“Mrehhno!” I struggled to shout at the hotel maid attempting to enter my bedroom. I seem to lose all ability to formulate words when I’m caught off guard, but fortunately she understood my mumble jumble and left me to continue spooning my pillow. The empty bed next to me where my roommate was supposed to sleep was strewn with shredded lettuce and stained with ketchup from the burger I ate the night before. Realizing I was wasting the day, I jumped out of bed and into the shower and washed off my hangover. It was the morning of my long awaited solo trip to Toledo – and I was losing sunlight!
Before I left the hotel after eating the complimentary breakfast (by myself, of course) two girls asked for my number. Not sure if they were flirting with me or genuinely wanted to be my friend, but either way I was flattered.
A roundtrip ticket to Toledo only cost $20 which is a pretty good deal considering I bought it the day of. Half an hour later after boarding the train I disembarked the cart and found myself in the lovely Toledo train station decorated with stained glass windows. Without an itinerary in hand, I googled “what to do in Toledo” and walked towards the The Primate Cathedral of Saint Mary of Toledo. A group of girls dressed like Batman and Robin walked ahead of me, presumably heading towards a comic-con convention. My curiosity did not get the bed of me however much I wanted to follow them. Although my initial destination was the Cathedral, I got sidetracked by other sights – and a little lost. I felt like Dora the Explorer, minus the talking monkey and magical map (which I totally could have used).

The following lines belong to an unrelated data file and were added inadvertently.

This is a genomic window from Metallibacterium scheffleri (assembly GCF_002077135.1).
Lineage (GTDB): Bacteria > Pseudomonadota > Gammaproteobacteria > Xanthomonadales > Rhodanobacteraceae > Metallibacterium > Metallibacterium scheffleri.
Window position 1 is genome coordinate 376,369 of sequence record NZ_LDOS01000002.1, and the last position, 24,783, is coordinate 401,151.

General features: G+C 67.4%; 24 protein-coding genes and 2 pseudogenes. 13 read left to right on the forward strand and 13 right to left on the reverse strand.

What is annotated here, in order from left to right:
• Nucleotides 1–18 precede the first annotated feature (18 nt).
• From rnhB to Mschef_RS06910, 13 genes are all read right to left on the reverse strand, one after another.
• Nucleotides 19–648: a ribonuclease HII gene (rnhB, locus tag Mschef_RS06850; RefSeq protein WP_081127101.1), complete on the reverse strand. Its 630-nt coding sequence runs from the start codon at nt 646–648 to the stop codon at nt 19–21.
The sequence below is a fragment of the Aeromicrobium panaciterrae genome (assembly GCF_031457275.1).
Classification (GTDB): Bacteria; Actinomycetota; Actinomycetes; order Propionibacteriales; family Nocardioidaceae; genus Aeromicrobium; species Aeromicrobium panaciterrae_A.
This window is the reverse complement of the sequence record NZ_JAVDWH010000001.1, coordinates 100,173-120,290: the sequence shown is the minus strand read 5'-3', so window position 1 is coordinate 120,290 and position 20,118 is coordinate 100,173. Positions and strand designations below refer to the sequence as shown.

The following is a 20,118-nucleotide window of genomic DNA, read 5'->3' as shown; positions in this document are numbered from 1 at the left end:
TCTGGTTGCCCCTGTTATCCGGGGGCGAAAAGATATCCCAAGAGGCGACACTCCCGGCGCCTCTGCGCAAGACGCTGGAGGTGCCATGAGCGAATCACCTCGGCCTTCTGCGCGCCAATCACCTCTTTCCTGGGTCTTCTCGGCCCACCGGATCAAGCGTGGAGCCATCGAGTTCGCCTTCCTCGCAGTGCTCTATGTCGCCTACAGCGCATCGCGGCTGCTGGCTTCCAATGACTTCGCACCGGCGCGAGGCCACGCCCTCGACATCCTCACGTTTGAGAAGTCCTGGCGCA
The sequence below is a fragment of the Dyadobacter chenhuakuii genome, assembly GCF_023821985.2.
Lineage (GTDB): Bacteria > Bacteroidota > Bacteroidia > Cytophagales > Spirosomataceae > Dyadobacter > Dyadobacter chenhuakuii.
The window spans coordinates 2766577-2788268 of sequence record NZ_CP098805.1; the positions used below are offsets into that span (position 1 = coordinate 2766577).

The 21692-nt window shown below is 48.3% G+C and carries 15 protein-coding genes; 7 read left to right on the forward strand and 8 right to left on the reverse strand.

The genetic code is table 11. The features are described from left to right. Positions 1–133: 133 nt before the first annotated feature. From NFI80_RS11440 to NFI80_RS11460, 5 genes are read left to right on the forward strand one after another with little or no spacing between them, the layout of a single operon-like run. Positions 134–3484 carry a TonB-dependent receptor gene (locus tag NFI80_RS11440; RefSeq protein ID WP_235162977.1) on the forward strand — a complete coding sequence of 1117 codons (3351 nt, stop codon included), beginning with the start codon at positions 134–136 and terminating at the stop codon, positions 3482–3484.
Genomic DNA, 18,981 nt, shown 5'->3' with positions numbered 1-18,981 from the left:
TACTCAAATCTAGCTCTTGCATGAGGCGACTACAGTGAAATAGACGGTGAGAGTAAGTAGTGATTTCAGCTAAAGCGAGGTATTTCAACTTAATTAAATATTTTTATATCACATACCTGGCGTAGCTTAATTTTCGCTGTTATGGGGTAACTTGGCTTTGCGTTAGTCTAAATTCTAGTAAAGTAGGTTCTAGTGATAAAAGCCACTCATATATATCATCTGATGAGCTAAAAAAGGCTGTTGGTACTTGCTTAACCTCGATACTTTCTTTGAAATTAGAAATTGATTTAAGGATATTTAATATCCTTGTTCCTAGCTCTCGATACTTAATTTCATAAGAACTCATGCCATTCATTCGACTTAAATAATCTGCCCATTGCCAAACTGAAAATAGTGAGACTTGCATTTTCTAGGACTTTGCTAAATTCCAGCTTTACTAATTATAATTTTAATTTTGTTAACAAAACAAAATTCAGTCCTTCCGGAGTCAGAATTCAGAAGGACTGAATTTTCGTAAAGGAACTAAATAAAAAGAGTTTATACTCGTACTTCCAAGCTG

Cristo de la Luz Mosque – 2.50 euros: My first stop was at the only
surviving mosque in Toledo which dates back to the year 999. Inside the mosque are various paintings of Jesus Christ and God being judgey and all powerful.
It’s small, quaint, and kind of boring, but it’s historical importance is what made it worth the visit. There’s also a beautiful garden outside the mosque with a lovely view of the city that’s perfect for taking selfies with a selfie stick.
Leonardo Da Vinci the Inventor – 3.50 euros (reduced price for students): After exercising the little will power I had to not stop at one of the many bars I passed for a bite to eat, I arrived at the Cathedral – but don’t clap yet. The entrance I walked into only allows you to peep into the building for free without being able to walk around it. On
my way to finding the real deal I stumbled upon a museum exhibiting Leonardo Da Vinci’s inventions. If you walk downstairs you’ll find an old jail cell with instruments of torture. Super romantic to visit with your loved one!
The rest of the museum is filled with replications of Da Vinci’s inventions – but more importantly, the walls are lines with outlets. I plugged my dying phone into the wall while I learned about the inventor without fearing it would be stolen, because it’s extremely doubtful that anyone paying to see the museum would steal a cracked iPhone 5.
There’s an empty room in the museum where I ate a chocolate croissant I saved from the dope breakfast buffet at my hotel in Madrid and charged my phone for about twenty minutes. Every so often a curious tourist would enter the room, expecting to see some innovative invention or beautiful piece of artwork – which they did. I thought about spooking the shit out of some of them but